Posted on | May 30, 2010 | No Comments
Barack Obama’s success in harnessing the power of the World Wide Web in order to finance his presidential campaign opened many eyes on the key role played by the Internet and information technology in politics. More than an advantage for savvy candidates, these technologies hold the potential of becoming fundamental and essential constituents of healthy democracies.
Let’s start by fundraising – isn’t it the sinews of war? Canadians on the whole have been disillusioned with successive financing scandals. Using current technology it would be easy to build databases on donations to political parties, databases which could be proactively monitored and linked with infrastructures contracts, for example. Do you fear a drop in donations? It will be up to each party to be creative and get the cash necessary to its operations from a wider array of voters.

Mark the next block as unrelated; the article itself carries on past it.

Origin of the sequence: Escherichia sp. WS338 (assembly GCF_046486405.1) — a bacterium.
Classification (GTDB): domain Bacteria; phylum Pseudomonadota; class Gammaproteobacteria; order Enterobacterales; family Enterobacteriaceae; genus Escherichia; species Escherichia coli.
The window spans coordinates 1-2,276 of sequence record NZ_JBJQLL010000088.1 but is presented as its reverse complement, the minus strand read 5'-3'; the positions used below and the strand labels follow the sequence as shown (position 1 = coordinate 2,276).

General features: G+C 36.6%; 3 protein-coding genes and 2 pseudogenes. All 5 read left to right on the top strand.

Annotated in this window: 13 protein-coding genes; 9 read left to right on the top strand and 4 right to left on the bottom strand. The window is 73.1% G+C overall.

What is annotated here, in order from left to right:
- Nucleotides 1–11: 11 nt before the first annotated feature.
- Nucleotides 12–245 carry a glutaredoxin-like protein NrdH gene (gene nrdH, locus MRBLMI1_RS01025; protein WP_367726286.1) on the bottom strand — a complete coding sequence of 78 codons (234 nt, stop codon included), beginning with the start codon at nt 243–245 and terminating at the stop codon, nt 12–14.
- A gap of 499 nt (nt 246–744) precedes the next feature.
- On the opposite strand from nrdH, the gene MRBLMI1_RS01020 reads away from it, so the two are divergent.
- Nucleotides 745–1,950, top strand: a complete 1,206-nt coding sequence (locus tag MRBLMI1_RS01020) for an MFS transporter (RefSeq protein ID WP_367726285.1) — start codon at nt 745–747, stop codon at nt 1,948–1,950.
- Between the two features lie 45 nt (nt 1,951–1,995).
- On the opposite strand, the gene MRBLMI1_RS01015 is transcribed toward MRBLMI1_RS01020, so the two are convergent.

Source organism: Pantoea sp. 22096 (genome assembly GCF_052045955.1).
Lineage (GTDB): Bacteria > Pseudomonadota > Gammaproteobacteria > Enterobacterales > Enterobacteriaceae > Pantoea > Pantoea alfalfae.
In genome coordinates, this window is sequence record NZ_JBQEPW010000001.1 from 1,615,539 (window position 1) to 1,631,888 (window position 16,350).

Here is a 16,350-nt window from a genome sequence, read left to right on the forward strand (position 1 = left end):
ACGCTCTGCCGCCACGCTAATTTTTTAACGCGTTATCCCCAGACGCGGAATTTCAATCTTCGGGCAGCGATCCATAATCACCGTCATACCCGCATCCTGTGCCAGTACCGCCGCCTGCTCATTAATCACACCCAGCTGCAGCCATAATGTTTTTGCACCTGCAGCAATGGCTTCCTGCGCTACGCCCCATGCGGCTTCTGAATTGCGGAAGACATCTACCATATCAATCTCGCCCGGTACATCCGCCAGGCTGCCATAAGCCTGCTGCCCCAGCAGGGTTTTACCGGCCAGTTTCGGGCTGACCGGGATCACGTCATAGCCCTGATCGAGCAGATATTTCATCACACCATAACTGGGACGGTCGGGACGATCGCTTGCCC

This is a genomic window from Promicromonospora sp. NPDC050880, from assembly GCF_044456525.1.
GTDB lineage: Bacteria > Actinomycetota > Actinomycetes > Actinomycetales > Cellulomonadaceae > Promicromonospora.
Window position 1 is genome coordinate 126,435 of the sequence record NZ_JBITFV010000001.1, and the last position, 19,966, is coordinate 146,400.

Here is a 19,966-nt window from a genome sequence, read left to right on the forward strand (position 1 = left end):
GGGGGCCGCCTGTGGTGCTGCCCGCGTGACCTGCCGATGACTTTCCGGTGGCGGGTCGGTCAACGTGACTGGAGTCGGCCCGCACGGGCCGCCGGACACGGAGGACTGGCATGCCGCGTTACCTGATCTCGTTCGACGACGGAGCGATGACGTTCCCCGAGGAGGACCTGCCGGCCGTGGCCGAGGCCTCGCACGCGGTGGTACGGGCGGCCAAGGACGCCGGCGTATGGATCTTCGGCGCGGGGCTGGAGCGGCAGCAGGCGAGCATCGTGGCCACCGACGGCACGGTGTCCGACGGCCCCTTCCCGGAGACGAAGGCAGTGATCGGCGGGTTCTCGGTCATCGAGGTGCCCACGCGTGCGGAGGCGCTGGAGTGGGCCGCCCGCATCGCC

How? Maybe, has Obama has done, by suggesting a real social contracts and new values, instead of hiding behind the usual list of preconceived lukewarm leftovers from previous campaigns. They could go further still and use all the available resources on the web in order to maximize the impact of fundraising campaigns. Using online social networks and the information they have gathered on users, it is possible for anyone to send a targeted advertisement to each voter according to their behaviour, values and financial means.
This would shift the focus of modern politics on its most important participant: the citizen. Optimistically we could see this as a way to reintegrate, to enliven him or her and to dispel the ambient cynicism. It could also have a major impact on current lobbying practices, gearing them towards citizens as well. We can easily imagine an iPhone app that allows NPO to send you information on any given subject (say, abortion, gun control, environment, etc.) and then allow you to forward your thoughts on the matter instantaneously to your elected representative, according to your place of residence.
These are only ideas that of course would not guarantee a perfectly efficient democracy, but could at least insure increased involvement from all citizens.
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